When a journalist asked John McCain how many houses he owned, the Republican presidential candidate hesitated. "I think – I'll have my staff get back to you," he responded on the campaign trail in New Mexico. "It's condominiums where – I'll have them get to you." The Obama campaign, which had tried to caricature McCain as out of touch due to his and his wife's vast wealth, couldn't believe their luck. They responded with an ad called "Seven", claiming that was the number of houses McCain owned. The ad closed with an image of the White House, with the voiceover intoning: "Here's ONE house America can't afford to let John McCain move into."



McCain gets his chips

You've got to love Sarah Palin. Or maybe not. Perhaps most compelling was the Katie Couric interview on CBS, in which Palin seemed so clueless that in a later Saturday Night Live sketch, Palin impressionist Tina Fey didn't need to write a script. Other YouTube nails in the McCain campaign coffin included the equally cringe-making interview with Charlie Gibson and, more recently, the post-election "Turkey" interview, in which birds were slaughtered behind an unflinching Palin, who had just pardoned a Turkey for Thanksgiving.

Schlep of honour

Where did Al Gore snatch defeat from the jaws of victory in the 2000 US presidential election? Florida. Fast forward to this year's presidential election, and "The Great Schlep", in which the comic Sarah Silverman and chums started an internet campaign (www.thegreatschlep.com) exhorting Barack Obama supporters to "schlep" down to Florida over one weekend to explain a few basic facts to the state's famously Jewish and elderly voters: that, despite his name, Barack Hussein Obama is not a Muslim, and how much the black and Jewish communities have in common in America. Except, this being Silverman, her video took a pretty good swipe at each demographic. Did it work? Well, Florida polled Democrat. Just.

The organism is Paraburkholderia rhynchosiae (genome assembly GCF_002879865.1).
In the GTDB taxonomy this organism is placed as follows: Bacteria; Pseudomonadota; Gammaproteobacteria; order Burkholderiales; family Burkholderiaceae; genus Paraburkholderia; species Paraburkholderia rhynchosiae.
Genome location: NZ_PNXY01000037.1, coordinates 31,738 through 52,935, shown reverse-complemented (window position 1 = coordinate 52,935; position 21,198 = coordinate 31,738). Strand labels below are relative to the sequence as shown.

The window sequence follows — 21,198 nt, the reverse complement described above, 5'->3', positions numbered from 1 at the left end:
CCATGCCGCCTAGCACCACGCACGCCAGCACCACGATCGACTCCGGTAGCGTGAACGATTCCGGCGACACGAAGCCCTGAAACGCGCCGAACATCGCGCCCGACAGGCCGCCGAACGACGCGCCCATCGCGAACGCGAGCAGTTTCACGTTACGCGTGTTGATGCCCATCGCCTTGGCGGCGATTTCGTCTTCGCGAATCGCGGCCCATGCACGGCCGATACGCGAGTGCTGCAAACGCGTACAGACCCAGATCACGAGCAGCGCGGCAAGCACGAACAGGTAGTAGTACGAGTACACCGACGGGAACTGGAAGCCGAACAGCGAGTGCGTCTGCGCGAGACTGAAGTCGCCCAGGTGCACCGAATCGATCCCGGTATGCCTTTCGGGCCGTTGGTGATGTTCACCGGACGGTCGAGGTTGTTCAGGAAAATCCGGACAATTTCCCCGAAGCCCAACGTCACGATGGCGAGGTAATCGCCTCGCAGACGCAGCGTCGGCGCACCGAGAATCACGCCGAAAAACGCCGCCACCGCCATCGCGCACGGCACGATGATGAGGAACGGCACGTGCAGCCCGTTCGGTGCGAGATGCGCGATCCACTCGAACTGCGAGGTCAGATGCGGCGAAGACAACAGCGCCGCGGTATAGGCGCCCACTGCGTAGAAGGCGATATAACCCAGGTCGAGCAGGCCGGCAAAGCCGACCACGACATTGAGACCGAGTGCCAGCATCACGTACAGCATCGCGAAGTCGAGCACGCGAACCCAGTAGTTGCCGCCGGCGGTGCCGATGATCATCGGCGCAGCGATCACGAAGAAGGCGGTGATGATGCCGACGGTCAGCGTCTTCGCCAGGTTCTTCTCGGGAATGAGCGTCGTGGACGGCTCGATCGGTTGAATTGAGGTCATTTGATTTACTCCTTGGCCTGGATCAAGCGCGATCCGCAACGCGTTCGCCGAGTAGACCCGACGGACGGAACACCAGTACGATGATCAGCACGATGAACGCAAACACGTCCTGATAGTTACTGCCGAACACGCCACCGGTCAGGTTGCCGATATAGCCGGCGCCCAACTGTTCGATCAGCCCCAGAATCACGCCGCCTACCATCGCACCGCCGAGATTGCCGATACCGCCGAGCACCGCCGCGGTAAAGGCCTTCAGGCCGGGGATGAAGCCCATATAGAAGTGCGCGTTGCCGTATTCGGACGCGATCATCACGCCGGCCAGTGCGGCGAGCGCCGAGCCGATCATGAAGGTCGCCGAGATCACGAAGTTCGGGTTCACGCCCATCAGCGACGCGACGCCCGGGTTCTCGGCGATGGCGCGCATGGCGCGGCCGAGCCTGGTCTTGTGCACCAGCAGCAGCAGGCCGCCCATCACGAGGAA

Now you see him...

A studio interview with South African MP Nhlanhla Nene, a loud crack, the longest 12 seconds of Nene's life... before he disappears from sight behind his desk. Students of slapstick, all you need to know of your noble pursuit is here in this YouTube hit.



Is it a bird? Is it a plane?

Swiss daredevil Yves Rossy fulfilled the dreams of a million schoolboys by sprouting wings to fly from France to England. The 49-year-old former fighter pilot jumped out of a plane above Calais with a jet-propelled carbon-fibre wing strapped to his back. He rocketed across the Channel at 186mph before landing in a field near Dover. "I showed it is possible to fly a little bit like a bird," he said.